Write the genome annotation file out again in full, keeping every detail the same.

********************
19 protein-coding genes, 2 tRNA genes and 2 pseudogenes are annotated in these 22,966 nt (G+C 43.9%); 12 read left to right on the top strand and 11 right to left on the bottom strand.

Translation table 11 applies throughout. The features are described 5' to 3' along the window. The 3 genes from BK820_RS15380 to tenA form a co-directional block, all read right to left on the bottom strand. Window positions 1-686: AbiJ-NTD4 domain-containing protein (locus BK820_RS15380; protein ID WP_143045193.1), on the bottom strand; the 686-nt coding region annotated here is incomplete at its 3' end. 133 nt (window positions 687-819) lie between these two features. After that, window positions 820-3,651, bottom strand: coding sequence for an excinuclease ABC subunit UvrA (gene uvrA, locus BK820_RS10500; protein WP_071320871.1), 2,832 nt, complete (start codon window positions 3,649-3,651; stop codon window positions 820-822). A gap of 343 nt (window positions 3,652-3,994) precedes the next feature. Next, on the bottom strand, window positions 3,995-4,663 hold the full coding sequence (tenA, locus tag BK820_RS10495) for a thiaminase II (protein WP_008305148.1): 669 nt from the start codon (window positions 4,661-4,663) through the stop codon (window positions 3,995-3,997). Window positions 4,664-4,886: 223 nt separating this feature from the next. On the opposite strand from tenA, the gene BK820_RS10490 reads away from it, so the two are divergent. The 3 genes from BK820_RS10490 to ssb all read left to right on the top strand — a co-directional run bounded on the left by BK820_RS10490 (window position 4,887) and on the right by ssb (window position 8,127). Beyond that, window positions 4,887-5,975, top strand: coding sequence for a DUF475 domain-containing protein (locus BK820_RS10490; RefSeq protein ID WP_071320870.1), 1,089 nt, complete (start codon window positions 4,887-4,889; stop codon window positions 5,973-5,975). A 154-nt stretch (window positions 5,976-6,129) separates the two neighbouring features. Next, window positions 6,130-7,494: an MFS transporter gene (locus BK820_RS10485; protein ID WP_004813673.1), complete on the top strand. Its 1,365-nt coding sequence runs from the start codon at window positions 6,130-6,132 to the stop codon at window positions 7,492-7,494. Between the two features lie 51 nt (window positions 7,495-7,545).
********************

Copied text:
19 protein-coding genes, 2 tRNA genes and 2 pseudogenes are annotated in these 22,966 nt (G+C 43.9%); 12 read left to right on the top strand and 11 right to left on the bottom strand.

Translation table 11 applies throughout. The features are described 5' to 3' along the window. The 3 genes from BK820_RS15380 to tenA form a co-directional block, all read right to left on the bottom strand. Window positions 1-686: AbiJ-NTD4 domain-containing protein (locus BK820_RS15380; protein ID WP_143045193.1), on the bottom strand; the 686-nt coding region annotated here is incomplete at its 3' end. 133 nt (window positions 687-819) lie between these two features. After that, window positions 820-3,651, bottom strand: coding sequence for an excinuclease ABC subunit UvrA (gene uvrA, locus BK820_RS10500; protein WP_071320871.1), 2,832 nt, complete (start codon window positions 3,649-3,651; stop codon window positions 820-822). A gap of 343 nt (window positions 3,652-3,994) precedes the next feature. Next, on the bottom strand, window positions 3,995-4,663 hold the full coding sequence (tenA, locus tag BK820_RS10495) for a thiaminase II (protein WP_008305148.1): 669 nt from the start codon (window positions 4,661-4,663) through the stop codon (window positions 3,995-3,997). Window positions 4,664-4,886: 223 nt separating this feature from the next. On the opposite strand from tenA, the gene BK820_RS10490 reads away from it, so the two are divergent. The 3 genes from BK820_RS10490 to ssb all read left to right on the top strand — a co-directional run bounded on the left by BK820_RS10490 (window position 4,887) and on the right by ssb (window position 8,127). Beyond that, window positions 4,887-5,975, top strand: coding sequence for a DUF475 domain-containing protein (locus BK820_RS10490; RefSeq protein ID WP_071320870.1), 1,089 nt, complete (start codon window positions 4,887-4,889; stop codon window positions 5,973-5,975). A 154-nt stretch (window positions 5,976-6,129) separates the two neighbouring features. Next, window positions 6,130-7,494: an MFS transporter gene (locus BK820_RS10485; protein ID WP_004813673.1), complete on the top strand. Its 1,365-nt coding sequence runs from the start codon at window positions 6,130-6,132 to the stop codon at window positions 7,492-7,494. Between the two features lie 51 nt (window positions 7,495-7,545).